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Ubuntu is removing -server flavour, as specified on release notes of 12.04:

As with Beta-1, the Beta-2 kernel no longer carries separate amd64 -server and -generic kernel flavors. These have been merged into a single -generic kernel flavor to help reduce the maintenance burden over the life of this LTS release.

The differences between -generic and -server seems to be related to preempting, the timer interrupt and the i/o scheduler, as stated on: https://help.ubuntu.com/10.10/serverguide/C/preparing-to-install.html#intro-kernel-diffs

I'm asking for technical specs.

  1. So, what happens now?
  2. Will the server edition run the desktop kernel with no performance penalty?
  3. Is this justified somehow?
  4. What happens with that differences?
  5. Can they be changed in userspace?
  6. There are not appllicable as of 12.04?
  7. If the answer is yes, this change will involve performance penalty?

All of them are questions that can be answered. I'm asking for a specific change on a package, not anything else.

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3 Answers

Your "why" question is answered within the quote you were providing - because it is easier to maintain this way. The kernel functionality is parametrized quite well, you can change things like the scheduler at run-time, so there is no pressing needs for different defaults to be compiled in.

For the exact reasons and the discussion of details you would have to ask on the Ubuntu KernelTeam mailing list - see the informational KernelTeam Wiki page for contact information.

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What happens now is that there is only one kernel for both server and desktop. The IO scheduler can be changed at runtime if you want, but CFQ is the most feature complete and actively maintained scheduler, so it is a good default. Which one you use makes little difference under most workloads. The server kernel used to disable even voluntary kernel preemption because theoretically it could give slightly better throughput, but I am not aware of any performance measurements that actually show any benefit there, so in practice, servers will not be affected by moving to the desktop premption model. The kernel is also tickless ( CONFIG_NO_HZ ), meaning that it schedules timer interrupts only when needed based on currently running application timers rather than at a fixed interval, and I believe this has been the case for several releases now, despite what the server guide says.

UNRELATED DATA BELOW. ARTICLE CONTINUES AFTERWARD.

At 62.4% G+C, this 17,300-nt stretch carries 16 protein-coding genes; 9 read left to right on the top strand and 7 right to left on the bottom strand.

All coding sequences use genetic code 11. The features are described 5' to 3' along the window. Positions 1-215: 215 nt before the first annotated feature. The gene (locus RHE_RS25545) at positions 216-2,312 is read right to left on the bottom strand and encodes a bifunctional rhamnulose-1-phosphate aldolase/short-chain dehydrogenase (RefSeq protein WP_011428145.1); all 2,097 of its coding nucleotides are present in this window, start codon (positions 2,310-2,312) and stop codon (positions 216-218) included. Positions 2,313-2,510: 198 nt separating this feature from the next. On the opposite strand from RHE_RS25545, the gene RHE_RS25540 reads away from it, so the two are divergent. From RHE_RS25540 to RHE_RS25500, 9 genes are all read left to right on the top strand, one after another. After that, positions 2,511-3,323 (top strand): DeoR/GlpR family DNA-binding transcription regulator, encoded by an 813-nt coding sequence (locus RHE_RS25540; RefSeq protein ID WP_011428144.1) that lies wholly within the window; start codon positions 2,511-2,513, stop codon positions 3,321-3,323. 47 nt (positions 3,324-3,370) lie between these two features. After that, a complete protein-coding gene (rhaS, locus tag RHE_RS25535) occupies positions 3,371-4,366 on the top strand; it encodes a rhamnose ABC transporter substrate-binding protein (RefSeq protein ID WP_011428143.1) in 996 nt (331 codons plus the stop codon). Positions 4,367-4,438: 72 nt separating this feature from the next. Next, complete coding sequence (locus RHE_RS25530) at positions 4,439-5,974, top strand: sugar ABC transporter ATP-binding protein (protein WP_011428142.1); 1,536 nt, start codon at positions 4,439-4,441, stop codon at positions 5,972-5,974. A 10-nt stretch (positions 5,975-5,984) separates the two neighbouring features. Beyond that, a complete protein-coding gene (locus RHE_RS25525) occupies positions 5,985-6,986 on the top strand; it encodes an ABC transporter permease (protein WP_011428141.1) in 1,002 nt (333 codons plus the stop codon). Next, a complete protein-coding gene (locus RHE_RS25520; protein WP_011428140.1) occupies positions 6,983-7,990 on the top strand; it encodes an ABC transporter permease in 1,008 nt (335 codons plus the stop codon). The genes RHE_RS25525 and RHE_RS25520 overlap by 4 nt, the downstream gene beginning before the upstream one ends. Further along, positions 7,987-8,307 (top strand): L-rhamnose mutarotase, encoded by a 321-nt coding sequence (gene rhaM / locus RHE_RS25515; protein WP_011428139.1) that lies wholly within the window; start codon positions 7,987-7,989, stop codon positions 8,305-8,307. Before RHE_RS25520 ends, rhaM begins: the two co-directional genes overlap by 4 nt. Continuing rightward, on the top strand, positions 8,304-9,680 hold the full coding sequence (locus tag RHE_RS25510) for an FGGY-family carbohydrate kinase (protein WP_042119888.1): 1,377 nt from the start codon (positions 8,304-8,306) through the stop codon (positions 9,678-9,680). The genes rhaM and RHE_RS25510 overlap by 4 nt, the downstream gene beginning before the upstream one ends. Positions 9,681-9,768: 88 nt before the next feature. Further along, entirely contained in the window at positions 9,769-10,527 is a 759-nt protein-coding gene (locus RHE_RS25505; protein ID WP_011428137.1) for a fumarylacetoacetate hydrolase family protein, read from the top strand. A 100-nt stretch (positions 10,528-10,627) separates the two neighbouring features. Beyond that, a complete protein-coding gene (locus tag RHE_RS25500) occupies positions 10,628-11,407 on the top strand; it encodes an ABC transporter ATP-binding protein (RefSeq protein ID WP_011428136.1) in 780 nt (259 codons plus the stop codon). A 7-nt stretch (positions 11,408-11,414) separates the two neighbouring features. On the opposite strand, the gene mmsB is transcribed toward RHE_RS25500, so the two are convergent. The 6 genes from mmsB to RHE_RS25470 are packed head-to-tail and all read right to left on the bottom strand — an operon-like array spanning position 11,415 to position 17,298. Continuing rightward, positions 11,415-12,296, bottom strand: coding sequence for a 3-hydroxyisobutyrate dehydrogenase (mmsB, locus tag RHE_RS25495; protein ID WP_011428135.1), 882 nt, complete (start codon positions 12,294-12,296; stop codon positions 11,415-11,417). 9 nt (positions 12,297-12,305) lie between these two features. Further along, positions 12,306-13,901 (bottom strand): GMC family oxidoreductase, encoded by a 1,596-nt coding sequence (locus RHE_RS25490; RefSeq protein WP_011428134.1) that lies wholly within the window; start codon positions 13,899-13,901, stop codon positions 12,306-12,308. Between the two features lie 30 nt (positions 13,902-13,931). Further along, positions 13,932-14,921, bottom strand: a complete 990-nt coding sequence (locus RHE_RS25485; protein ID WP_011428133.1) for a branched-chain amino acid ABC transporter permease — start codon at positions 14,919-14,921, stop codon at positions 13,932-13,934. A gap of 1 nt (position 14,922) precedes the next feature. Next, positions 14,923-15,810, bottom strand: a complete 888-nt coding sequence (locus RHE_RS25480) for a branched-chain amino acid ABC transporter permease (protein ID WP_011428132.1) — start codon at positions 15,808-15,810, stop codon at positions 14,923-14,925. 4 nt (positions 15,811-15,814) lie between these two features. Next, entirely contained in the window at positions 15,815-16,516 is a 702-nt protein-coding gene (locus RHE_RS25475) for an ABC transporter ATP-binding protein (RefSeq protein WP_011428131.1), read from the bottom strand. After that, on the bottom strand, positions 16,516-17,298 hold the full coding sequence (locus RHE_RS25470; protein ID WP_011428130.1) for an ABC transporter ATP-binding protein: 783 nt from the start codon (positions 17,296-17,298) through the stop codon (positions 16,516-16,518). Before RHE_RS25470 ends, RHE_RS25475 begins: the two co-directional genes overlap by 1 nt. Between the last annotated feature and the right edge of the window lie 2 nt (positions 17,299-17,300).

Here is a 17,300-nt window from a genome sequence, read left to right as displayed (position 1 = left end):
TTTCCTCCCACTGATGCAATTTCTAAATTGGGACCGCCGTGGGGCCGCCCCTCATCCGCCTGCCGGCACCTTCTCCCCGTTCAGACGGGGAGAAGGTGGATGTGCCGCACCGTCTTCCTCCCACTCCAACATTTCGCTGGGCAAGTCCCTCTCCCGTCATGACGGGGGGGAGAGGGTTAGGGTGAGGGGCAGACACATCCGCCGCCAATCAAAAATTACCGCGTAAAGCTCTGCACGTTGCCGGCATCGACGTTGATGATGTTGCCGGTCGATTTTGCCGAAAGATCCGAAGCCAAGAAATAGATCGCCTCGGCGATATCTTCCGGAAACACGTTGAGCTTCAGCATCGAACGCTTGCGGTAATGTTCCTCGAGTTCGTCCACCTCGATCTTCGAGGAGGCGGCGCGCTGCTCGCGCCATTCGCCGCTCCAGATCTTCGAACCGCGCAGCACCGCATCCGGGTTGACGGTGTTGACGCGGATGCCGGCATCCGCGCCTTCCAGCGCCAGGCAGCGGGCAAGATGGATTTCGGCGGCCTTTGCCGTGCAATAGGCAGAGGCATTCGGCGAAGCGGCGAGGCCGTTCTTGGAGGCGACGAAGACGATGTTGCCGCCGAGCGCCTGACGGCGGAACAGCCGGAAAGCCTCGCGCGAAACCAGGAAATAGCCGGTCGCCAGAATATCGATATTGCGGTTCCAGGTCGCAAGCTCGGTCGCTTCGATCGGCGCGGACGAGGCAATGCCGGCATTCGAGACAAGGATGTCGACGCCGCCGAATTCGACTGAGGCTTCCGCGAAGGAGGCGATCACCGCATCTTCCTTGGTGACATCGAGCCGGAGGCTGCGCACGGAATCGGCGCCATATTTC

TL;DR: There was no benefit to maintaining another kernel for servers, so the practice has stopped.

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The I/O scheduler does indeed make a difference especially for virtualization workloads. Take a look here: publib.boulder.ibm.com/infocenter/lnxinfo/v3r0m0/topic/liaat/…, it concludes "overall, the figure shows that the Deadline I/O scheduler outperforms the CFQ I/O scheduler, especially in multi-threaded scenarios". –  syneticon-dj Jun 25 '12 at 19:37
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As you noticed in the release announcements, the generic and server kernel flavors were merged for the 12.04 release in an effort to reduce the maintenance burden over the life of the LTS. The two kernel flavors actually only differed with regards to 2 major kernel config options: the default I/O scheduler and the preemption model.

This was discussed in detail on the Ubuntu Kernel Team mailing list

As noted in that thread, the default I/O scheduler changed from "deadline" to "cfq". However, anyone wanting to remain with the Deadline I/O scheduler could do so at boot time by setting elevator=deadline.

The preemption model changed from CONFIG_PREEMPT_NONE to CONFIG_PREEMPT_VOLUNTARY. At this time, I unfortunately do not have any performance benchmarks on hand to point you at. Hope this helps some. Thanks.

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